New report argues that the OECD’s Pillar 1 proposal is a better direction for reform
The Oxford University Centre for Business Taxation has published a report on the Organisation for Economic Co-operation and Development’s (OECD) proposal for minimum taxation of profit worldwide – Pillar 2 of its Global Anti-Base Erosion proposal. OECD’s 137-strong Inclusive Framework announced last week that Pillar 2 would be developed further, however the Centre for Business Taxation’s report demonstrates that this is the wrong direction to take.
The report finds:
- At a minimum tax rate worldwide of 10%, worldwide tax revenues from taxes on profit would rise by less than 2%
- This is $32 billion, 14% of taxes currently paid by foreign affiliates of all multinational companies, or 1/3 of 1% of total worldwide profit
- This estimate is based on a country-by-country approach to setting a minimum tax rate. If instead the minimum tax rate applies to each multinational (the “blended” approach), revenues would be even lower.
The report also questions the aims of the proposal, and its implementation.
- The proposal aims to combat tax avoidance by multinationals and to restrict tax competition. But these two aims require different approaches. The former should apply additional taxes only to profit shifted to low tax countries; the latter would need to apply to all profit.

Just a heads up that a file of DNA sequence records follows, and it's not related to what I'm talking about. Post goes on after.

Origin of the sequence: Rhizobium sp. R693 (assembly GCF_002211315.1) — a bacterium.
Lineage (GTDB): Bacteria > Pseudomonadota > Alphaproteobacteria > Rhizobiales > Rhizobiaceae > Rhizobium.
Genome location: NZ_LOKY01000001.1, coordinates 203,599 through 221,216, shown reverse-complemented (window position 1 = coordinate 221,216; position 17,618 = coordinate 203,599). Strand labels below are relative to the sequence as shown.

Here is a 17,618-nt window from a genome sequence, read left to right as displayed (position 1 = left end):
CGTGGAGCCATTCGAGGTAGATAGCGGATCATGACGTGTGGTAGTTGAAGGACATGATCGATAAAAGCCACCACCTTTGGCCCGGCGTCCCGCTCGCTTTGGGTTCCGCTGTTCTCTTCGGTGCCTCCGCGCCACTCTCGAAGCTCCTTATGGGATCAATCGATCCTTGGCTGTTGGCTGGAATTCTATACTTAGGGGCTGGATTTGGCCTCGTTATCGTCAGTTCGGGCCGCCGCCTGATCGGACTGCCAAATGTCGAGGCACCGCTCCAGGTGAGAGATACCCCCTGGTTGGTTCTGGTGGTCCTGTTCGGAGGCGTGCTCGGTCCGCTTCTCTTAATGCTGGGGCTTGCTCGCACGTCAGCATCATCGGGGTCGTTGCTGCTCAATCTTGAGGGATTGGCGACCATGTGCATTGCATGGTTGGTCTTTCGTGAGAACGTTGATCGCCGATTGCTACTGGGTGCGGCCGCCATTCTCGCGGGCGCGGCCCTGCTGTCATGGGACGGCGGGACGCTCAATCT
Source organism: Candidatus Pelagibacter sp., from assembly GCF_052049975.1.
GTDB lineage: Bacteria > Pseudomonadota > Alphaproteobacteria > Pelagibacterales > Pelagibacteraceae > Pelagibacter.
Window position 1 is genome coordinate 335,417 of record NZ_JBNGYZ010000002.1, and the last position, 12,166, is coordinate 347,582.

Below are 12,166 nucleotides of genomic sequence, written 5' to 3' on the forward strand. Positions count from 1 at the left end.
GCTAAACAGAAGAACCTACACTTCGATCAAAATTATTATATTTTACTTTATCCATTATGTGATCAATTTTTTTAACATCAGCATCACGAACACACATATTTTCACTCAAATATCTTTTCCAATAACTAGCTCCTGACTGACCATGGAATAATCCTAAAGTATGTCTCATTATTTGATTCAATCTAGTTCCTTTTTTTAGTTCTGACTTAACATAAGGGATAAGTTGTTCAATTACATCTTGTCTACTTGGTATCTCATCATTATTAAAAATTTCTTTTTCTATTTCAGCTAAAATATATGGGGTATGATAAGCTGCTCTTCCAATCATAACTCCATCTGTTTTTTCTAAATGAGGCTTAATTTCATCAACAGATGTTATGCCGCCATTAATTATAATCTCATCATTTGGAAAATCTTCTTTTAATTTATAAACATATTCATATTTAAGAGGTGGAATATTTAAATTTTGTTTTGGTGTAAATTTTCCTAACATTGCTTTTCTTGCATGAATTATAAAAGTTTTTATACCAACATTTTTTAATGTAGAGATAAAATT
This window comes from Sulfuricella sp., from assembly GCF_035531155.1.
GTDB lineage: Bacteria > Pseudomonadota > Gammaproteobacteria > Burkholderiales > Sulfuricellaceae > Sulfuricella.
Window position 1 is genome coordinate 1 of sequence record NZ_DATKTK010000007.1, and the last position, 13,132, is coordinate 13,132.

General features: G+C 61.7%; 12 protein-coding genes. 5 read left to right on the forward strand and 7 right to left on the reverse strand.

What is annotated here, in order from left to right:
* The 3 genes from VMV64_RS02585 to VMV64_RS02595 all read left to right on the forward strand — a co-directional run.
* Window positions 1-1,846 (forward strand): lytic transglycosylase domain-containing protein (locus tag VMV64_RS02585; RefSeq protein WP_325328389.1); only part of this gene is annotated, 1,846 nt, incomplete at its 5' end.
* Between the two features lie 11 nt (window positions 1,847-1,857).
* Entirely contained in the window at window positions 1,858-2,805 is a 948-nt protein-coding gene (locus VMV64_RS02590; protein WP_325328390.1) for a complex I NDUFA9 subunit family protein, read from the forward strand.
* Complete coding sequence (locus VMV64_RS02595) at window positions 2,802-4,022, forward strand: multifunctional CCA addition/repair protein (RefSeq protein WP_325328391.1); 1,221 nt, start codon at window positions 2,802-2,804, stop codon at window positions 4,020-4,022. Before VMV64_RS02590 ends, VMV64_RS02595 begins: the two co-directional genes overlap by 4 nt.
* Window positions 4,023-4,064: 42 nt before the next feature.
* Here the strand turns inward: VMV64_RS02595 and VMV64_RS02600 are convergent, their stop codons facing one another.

- Additional tax would be levied in the country of the parent. But this would only be effective if almost all countries introduced the measure; otherwise parent companies could move to countries which did not do so.
- The measure would also require considerable harmonisation across countries in its implementation.
The report argues that the OECD’s Pillar 1 proposal – to extend rights to taxing profit to the market country in which sales are made – is a more promising direction for reform.
About the Oxford University Centre for Business Taxation
We are an independent research centre which aims to promote effective policies for the taxation of business.
The Centre undertakes and publishes multidisciplinary research into the aims, practice and consequences of taxes which affect business. Our analysis is independent of government, political party or any other vested interest.
We receive funding from various sources, including UK Research and Innovation, the British Academy and the European Research Network. In addition, we also receive funding from various donors.